In part 1 of this series, we introduced you to some of the power in ViM's feature set and the flexibility it offers developers on the UNIX platform. Continuing with the theme of making ViM more programmer-friendly, this second part of the series concludes with more tips and tricks to make vi a powerful editing tool in your arsenal.
We'll cover a number of topics including copying and pasting code between scripts in different windows, searching for words or patterns, and storing your settings so they'll load automatically the next time you open your files.
When you're writing code, it's common to switch back and forth between multiple files, either for reference or to copy/paste lines of code. On the Windows platform, this is simple—as the name suggests, all you need to do is open multiple windows and work on them simultaneously.
But what happens in a UNIX console? Like all the best text editors, ViM supports viewing and editing files in different windows.
To see how this works, simply type:split
from inside vi and watch as your window subdivides horizontally into two. Each subwindow will display the contents of the selected file, and you can move around independently in each one. To move from one window to the other, type<CTRL>-w-w.
To open a new blank window, type:new
Instead of having the same file appear in each window, you can tell ViM to open a different file in the new window by adding the file path and name after the split command, as below::split /tmp/test.c
The cut, copy, and paste commands—d, y, and p—work as usual and can be used to move text from one window to another. If your console and ViM build support "visual mode," you can even "select" blocks of text and "drag and drop" them between windows.
Need to search your code for a particular word or pattern? Use the / operator, followed by the search string:/string to search for
ViM will now take you to the next match for your search string. To move forward progressively through the list of matches, keep tapping n.
To search backwards, use the ? operator instead, as in:?john
If the word you're searching for is already under the cursor, save yourself some typing by using another well-known shortcut. Place the cursor under the search word and type the asterisk (*). ViM will jump to the next match for that word.
You can use the:set ignorecase
option if you want ViM to perform case-insensitive matching. Also, I like to use the:set hlsearch
option as well for my searches. This automatically highlights all the matches to the search string in the document, and it's really useful when you're doing things like looking for "all calls to my function hamandeggs(), which I've now decided to change to jamandfigs()".
Remember that you can use regular expressions in your search strings as well.
Now that you know how to search, let's take a look at how to replace text and how to store your favorite settings.
A common programming task involves performing substitutions in a script—for example, correcting a variable name. For such tasks, ViM offers a very powerful substitution command. Here's an example that replaces all occurrences of the variable colour with color on the current line::s/colour/color/gi
The g flag ensures that all occurrences on the current line are replaced (without it, only the first occurrence would be replaced), while the i flag performs a case-insensitive search.
You can have ViM confirm each substitution by adding a c flag::s/colour/color/gic
Most often, though, you won't want to replace on just a single line. After all, you can do that manually. Instead, you'll usually want to perform a search-and-replace operation across the entire file. The true power of ViM thus becomes evident when you add a range to the previous command, like this::1,$s/colour/color/gi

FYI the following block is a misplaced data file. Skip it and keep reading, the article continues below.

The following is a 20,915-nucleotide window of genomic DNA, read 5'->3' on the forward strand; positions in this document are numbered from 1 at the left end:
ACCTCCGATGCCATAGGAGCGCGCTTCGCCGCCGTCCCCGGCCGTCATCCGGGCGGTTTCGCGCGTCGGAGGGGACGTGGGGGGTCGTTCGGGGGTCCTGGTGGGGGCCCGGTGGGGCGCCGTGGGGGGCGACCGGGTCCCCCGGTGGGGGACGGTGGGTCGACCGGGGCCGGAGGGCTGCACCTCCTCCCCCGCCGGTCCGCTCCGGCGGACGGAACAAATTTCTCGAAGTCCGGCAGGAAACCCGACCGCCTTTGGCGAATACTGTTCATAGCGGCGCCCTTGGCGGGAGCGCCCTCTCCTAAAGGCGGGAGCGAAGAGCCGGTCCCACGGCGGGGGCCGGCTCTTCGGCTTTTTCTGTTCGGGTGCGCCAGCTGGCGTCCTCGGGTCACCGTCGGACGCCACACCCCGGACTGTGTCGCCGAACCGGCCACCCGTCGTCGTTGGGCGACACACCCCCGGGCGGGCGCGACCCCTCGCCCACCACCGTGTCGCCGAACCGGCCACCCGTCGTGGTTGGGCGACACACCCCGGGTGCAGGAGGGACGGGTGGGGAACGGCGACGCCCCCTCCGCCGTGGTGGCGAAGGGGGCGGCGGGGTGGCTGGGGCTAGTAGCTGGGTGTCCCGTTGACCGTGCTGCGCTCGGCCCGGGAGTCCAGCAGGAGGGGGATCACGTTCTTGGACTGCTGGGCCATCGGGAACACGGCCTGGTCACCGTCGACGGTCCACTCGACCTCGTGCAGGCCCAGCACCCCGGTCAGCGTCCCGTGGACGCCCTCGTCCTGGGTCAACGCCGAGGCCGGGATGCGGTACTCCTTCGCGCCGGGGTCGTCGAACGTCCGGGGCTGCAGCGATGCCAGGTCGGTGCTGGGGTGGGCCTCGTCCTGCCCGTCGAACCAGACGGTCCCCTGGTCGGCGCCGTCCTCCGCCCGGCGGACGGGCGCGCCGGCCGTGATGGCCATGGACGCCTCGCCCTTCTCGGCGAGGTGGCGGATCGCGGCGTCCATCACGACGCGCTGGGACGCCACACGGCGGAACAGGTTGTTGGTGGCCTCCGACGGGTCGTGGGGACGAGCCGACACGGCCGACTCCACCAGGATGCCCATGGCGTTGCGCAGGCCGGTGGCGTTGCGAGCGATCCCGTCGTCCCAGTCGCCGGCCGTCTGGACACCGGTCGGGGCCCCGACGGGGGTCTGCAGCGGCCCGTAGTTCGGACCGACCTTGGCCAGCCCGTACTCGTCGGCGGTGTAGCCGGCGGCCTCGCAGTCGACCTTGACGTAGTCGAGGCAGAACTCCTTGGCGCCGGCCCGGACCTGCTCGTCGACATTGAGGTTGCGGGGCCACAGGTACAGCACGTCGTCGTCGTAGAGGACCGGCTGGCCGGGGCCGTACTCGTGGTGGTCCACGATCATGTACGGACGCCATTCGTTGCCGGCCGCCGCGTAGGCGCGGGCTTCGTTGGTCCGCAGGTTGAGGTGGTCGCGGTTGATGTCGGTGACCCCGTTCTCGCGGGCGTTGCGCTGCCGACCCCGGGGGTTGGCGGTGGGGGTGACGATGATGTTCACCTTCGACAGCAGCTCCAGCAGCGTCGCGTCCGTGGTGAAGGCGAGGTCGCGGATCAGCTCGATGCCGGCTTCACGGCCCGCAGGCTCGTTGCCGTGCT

This tells ViM to search and replace across the entire file, from lines 1 (beginning) to $ (end). You can obviously use custom page ranges as well.
In case you need to compare two or more scripts to see what's changed between them, you can use ViM's built-in diff command to view the differences. To do this, start ViM with the -d option, followed by the files to be compared:$ vim -d expenses.c expenses-old.c
In this mode, ViM starts up with each file occupying a separate vertical window. The differences between the two files are highlighted in different colors (if your terminal supports it) or with marks (if it doesn't). It's possible to switch between windows using the standard window-tab shortcuts discussed earlier.
If you're editing both files simultaneously, two interesting commands exist to make your life simpler. Type:diffupdate
at any point to recompare the files and update the windows with the latest differences, and type:set scrollbind
to have the two windows scroll in unison (extremely useful if you're comparing two versions of the same file!).
(Re)storing ViM settings
An interesting yet often overlooked feature of ViM lies in its ability to import custom settings from the file being edited. Typically, you'd use this feature to override the global or personal ViM settings (in vimrc files) with settings that are optimized for editing a particular file.
Therefore, you could automatically turn on auto-indenting for C files, or set a custom color scheme for CGI scripts, simply by appending the appropriate variables to the bottom of the file in what are known as modelines.
Here's how such a settings line might look:vim:tw=10:autoindent:
Important: Note the space at the beginning of the line!
If the raw code above will break your script interpreter, you can use the following alternative syntax, which encloses the ViM modeline in comments so that it's ignored by the parser:/* vim: set autoindent tw=10: */
In order to tell ViM to read the custom settings when the file is opened for editing, you must turn on modeline parsing by typing:set modeline
in ViM, or by adding it to the ViM startup configuration files.